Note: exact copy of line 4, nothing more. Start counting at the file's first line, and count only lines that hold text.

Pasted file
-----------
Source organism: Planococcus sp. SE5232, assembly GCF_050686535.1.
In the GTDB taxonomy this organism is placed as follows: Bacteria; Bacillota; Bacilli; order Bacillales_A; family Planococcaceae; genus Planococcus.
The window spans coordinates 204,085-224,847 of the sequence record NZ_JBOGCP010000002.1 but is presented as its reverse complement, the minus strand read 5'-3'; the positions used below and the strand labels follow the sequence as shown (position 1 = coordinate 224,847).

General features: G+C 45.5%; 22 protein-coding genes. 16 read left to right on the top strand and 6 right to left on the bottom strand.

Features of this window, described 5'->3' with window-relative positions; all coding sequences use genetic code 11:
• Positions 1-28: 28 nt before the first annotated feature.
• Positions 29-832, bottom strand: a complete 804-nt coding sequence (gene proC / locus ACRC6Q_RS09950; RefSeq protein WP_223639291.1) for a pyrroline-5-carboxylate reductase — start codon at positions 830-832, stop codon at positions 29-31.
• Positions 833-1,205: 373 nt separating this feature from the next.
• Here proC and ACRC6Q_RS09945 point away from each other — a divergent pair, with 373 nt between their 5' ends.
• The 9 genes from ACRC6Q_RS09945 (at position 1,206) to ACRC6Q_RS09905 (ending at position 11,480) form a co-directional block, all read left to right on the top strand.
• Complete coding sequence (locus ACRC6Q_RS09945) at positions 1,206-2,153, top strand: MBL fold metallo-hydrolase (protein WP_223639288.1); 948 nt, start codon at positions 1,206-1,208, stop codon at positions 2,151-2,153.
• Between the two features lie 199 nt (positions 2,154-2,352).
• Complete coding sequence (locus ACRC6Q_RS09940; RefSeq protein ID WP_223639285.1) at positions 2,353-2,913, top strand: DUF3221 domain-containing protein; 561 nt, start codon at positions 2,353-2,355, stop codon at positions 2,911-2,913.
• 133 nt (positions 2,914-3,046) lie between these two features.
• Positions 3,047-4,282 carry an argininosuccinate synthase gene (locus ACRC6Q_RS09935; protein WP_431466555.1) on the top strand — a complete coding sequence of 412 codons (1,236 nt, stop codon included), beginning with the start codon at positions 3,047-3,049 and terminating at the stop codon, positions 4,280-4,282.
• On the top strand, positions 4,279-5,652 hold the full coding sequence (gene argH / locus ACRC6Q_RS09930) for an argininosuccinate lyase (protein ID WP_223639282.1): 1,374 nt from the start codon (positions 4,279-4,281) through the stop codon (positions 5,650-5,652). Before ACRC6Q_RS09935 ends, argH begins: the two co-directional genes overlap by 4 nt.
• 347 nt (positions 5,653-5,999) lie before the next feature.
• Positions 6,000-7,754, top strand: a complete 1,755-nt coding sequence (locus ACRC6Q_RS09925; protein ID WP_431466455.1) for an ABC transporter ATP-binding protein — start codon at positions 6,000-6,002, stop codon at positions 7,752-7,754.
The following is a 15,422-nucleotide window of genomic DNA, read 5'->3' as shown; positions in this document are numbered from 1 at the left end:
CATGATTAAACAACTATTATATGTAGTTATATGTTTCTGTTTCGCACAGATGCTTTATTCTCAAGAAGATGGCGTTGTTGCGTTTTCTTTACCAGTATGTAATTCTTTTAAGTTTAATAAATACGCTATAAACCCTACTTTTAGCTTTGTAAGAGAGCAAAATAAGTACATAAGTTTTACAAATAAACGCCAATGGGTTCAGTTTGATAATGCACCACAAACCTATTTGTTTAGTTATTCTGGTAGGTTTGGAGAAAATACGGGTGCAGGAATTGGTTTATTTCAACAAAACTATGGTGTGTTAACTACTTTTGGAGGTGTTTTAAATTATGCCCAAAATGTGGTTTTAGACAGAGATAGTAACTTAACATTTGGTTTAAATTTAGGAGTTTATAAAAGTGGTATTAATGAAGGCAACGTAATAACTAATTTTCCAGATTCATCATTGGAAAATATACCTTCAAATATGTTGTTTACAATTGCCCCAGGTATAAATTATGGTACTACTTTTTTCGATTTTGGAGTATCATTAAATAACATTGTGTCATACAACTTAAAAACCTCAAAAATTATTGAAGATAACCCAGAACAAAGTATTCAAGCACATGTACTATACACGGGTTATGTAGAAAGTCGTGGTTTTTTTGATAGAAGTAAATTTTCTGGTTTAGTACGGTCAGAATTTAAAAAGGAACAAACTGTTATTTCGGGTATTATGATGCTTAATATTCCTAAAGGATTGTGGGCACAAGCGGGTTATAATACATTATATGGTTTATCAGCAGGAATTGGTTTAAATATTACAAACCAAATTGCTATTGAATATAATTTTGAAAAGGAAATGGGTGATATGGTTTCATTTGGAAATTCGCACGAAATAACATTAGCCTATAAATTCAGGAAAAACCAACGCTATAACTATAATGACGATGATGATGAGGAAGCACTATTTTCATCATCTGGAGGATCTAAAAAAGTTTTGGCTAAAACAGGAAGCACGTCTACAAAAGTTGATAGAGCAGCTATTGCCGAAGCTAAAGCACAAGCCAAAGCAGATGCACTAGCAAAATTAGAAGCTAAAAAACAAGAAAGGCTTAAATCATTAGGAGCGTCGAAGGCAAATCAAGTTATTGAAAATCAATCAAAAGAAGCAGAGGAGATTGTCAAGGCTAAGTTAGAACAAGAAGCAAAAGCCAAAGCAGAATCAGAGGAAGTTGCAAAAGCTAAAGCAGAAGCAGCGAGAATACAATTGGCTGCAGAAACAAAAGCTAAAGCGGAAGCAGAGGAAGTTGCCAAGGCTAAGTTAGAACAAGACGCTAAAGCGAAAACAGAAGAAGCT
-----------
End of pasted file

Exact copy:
General features: G+C 45.5%; 22 protein-coding genes. 16 read left to right on the top strand and 6 right to left on the bottom strand.